3. Model Structuring [This information on structuring use-case model using generalization.0 3.1.11 User Interface The user interface will not be specified in the use case.1. See Figure 3 Describing the User Interface for examples. the use case will include a reference to the issue or element and will include the placeholder “TBD”. Those that are specific to a use case will be defined in the Special Requirements section of the use-case specification. Ensure that the Action Terms used in the Alternative Flows match those used in the basic flow. 3. It is not essential to writing good use cases. and extend relationships is not covered in the Writing Good Use Cases course. 2. will be defined in the separate supplementary specification document.10 Definition of and Reference to Supplementary Specifications Additional requirements that cannot be described naturally during the flow of events will be defined as supplementary requirements.1.] Overview To structure the use-case model. only the result of it is important. we have three kinds of relationships.1. <<extend>> and generalization relationship. If the section will be blank. OK. Modify.1. Factor out behavior that is in common for two or more use cases. Structuring the use-case model using these relationships should be performed by architects after use cases are detailed. <<include>>. use the placeholder “None”.1 Crosscheck with UI Prototype/ Design The use case contents will be cross-checked against the UI Prototype/ Design to ensure that no system requirements are missing from the use case or the UI Prototype/ Design. include. 3.Use-Case Modeling Guidelines Document v1. <<include>> and <<extend>> relationships <<include>> and <<extend>> relationships can be used to: 1. To show that there may be a set of behavior segments that may be inserted at an extension point in a base use case.9 Use of placeholders for missing detail (TBD or None) Where information is not yet defined or not yet decided. Consider using these 8 of 10 © Copyright IBM Corp. 3. Those requirements that are applicable system-wide.11.8. The best practice is to avoid this type of decomposition initially. Delete.2 Consistent use of the term throughout the Use Case The use of terms such as New. and Print will be consistent throughout the use case: The same logical action will not be referred to using different terminology. 2007 Course materials may not be reproduced in whole or in part without the prior written permission of IBM. 4. . especially those of a non-functional nature. Factor out behavior from the base use case that is not required to understand of the primary purpose of the use case. Cancel. Avoid using <<include>> and << extend>> relationships because they tend to clutter and confuse rather than simplify the use-case model. Figure 3 Describing the User Interface 3.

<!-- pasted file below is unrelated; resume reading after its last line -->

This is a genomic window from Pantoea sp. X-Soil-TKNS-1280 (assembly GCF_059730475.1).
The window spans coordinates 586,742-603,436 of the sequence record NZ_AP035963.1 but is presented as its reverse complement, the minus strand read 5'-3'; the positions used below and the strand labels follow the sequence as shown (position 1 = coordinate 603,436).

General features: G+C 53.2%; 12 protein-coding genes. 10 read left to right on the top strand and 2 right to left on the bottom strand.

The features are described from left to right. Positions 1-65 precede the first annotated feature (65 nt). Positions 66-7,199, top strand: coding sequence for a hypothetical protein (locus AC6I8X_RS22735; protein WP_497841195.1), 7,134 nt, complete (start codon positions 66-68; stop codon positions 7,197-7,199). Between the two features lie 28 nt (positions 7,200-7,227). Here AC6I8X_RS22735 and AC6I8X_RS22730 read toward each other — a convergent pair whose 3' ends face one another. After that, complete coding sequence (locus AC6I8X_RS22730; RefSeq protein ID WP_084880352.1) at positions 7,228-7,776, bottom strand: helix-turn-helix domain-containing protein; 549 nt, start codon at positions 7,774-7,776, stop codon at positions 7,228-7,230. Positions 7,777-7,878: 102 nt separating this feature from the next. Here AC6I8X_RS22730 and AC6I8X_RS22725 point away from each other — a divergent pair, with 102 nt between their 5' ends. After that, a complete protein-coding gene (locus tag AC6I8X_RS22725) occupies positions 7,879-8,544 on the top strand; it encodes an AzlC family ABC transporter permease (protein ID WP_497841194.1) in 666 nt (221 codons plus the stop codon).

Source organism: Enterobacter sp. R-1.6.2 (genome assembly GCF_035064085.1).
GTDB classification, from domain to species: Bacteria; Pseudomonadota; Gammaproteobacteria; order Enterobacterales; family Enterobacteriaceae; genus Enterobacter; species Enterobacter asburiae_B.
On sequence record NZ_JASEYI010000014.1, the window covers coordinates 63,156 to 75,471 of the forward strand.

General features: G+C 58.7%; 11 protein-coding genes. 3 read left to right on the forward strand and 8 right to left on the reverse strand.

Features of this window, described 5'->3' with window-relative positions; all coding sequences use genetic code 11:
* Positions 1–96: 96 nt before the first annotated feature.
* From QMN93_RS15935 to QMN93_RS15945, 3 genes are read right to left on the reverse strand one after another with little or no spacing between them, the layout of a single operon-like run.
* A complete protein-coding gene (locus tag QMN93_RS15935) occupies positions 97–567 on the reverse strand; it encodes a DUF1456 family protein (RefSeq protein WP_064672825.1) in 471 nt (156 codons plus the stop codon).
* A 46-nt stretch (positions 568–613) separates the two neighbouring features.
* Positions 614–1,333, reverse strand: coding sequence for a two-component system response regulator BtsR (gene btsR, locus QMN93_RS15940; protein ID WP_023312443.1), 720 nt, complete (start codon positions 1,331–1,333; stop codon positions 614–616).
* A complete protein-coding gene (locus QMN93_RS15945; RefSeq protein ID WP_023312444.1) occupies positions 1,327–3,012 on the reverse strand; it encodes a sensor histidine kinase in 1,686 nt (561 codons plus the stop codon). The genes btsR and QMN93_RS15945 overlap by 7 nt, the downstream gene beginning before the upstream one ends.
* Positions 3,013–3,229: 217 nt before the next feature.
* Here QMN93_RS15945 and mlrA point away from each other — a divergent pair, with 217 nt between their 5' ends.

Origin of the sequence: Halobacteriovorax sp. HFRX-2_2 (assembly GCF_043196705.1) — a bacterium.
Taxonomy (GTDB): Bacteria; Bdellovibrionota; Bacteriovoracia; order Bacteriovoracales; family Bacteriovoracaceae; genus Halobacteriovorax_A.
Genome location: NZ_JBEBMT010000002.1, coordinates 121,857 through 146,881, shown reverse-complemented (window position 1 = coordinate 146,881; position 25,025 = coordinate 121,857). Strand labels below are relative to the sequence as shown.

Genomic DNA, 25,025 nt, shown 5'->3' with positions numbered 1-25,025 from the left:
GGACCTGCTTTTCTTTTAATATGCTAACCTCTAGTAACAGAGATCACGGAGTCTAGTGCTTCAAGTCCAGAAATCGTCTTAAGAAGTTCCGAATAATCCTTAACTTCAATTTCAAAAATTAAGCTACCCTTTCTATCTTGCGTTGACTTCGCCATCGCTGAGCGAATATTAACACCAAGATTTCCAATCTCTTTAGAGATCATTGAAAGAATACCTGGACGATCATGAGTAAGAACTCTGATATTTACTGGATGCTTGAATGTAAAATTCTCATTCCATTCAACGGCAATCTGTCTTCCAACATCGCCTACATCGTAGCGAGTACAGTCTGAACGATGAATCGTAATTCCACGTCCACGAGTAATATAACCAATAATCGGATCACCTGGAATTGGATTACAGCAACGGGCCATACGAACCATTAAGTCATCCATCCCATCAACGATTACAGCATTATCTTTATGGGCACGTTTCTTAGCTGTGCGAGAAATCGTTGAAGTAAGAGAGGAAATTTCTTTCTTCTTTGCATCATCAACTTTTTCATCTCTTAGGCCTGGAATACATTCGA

9 of 10 . Rather than have all three actors. This actor generalization simplifies the use case diagram. Actor Generalization Actor generalization is used to simplify the use-case diagram and avoid the “chopstick effect” of communicates associations when multiple actors all execute the use case for the same purpose. each with a communicates association to the Read Chart use case.0 relationships later in the process and only when common behaviors can be found in multiple use cases. The child use cases can insert new behavior and modify existing behavior in the structure they inherit from the parent use case. Figure 4 Actor Generalization © Copyright IBM Corp. actors playing the same role. only relevant functionality will be presented to each category of users. This is useful in applications with different “categories” of end users. their common parts can be factored out into a base use case (parent) that is inherited by addition use cases (children). 2007 Course materials may not be reproduced in whole or in part without the prior written permission of IBM. doctor. They should only be used where they add value by helping to simplify and manage the use-case model. when multiple (i. In the following example. the three actors. actor generalization can be used to better define the different roles played by the users of the system to be developed. In this way.e. nurse. The following example shows an abstract actor Medical Worker (no one is employed as a medical worker) that represents the role that the three concrete actors play when reading the medical chart. and aide.) In general. and you can control the access rights based on this grouping. that is.Use-Case Modeling Guidelines Document v1. Use-Case Generalization If there are use cases that have commonalties in behavior and structure and similarities in purpose. you can identify an abstract actor and use actor generalization between the actors. all perform the use case Read Chart.

Use-Case Modeling Guidelines Document v1. 2007 Course materials may not be reproduced in whole or in part without the prior written permission of IBM.0 10 of 10 © Copyright IBM Corp. .